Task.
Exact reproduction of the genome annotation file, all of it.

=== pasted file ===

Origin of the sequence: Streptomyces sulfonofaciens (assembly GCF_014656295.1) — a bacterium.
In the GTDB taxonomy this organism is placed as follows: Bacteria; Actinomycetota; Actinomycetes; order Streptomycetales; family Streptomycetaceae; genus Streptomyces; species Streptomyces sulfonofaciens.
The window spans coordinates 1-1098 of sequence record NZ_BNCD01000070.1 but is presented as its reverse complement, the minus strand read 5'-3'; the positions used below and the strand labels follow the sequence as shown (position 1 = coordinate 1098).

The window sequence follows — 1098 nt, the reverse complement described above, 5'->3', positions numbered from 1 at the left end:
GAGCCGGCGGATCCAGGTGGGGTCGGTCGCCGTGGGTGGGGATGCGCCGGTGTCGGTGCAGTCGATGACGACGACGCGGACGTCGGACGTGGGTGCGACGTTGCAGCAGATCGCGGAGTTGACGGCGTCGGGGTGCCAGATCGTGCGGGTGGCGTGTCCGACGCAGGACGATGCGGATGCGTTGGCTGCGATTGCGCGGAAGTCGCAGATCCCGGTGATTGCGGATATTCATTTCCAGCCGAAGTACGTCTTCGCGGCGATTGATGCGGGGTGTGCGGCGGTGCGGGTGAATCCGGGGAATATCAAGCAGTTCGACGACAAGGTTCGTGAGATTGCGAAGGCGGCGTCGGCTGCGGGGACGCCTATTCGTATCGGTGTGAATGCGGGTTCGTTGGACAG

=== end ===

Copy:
Origin of the sequence: Streptomyces sulfonofaciens (assembly GCF_014656295.1) — a bacterium.
In the GTDB taxonomy this organism is placed as follows: Bacteria; Actinomycetota; Actinomycetes; order Streptomycetales; family Streptomycetaceae; genus Streptomyces; species Streptomyces sulfonofaciens.
The window spans coordinates 1-1098 of sequence record NZ_BNCD01000070.1 but is presented as its reverse complement, the minus strand read 5'-3'; the positions used below and the strand labels follow the sequence as shown (position 1 = coordinate 1098).

The window sequence follows — 1098 nt, the reverse complement described above, 5'->3', positions numbered from 1 at the left end:
GAGCCGGCGGATCCAGGTGGGGTCGGTCGCCGTGGGTGGGGATGCGCCGGTGTCGGTGCAGTCGATGACGACGACGCGGACGTCGGACGTGGGTGCGACGTTGCAGCAGATCGCGGAGTTGACGGCGTCGGGGTGCCAGATCGTGCGGGTGGCGTGTCCGACGCAGGACGATGCGGATGCGTTGGCTGCGATTGCGCGGAAGTCGCAGATCCCGGTGATTGCGGATATTCATTTCCAGCCGAAGTACGTCTTCGCGGCGATTGATGCGGGGTGTGCGGCGGTGCGGGTGAATCCGGGGAATATCAAGCAGTTCGACGACAAGGTTCGTGAGATTGCGAAGGCGGCGTCGGCTGCGGGGACGCCTATTCGTATCGGTGTGAATGCGGGTTCGTTGGACAG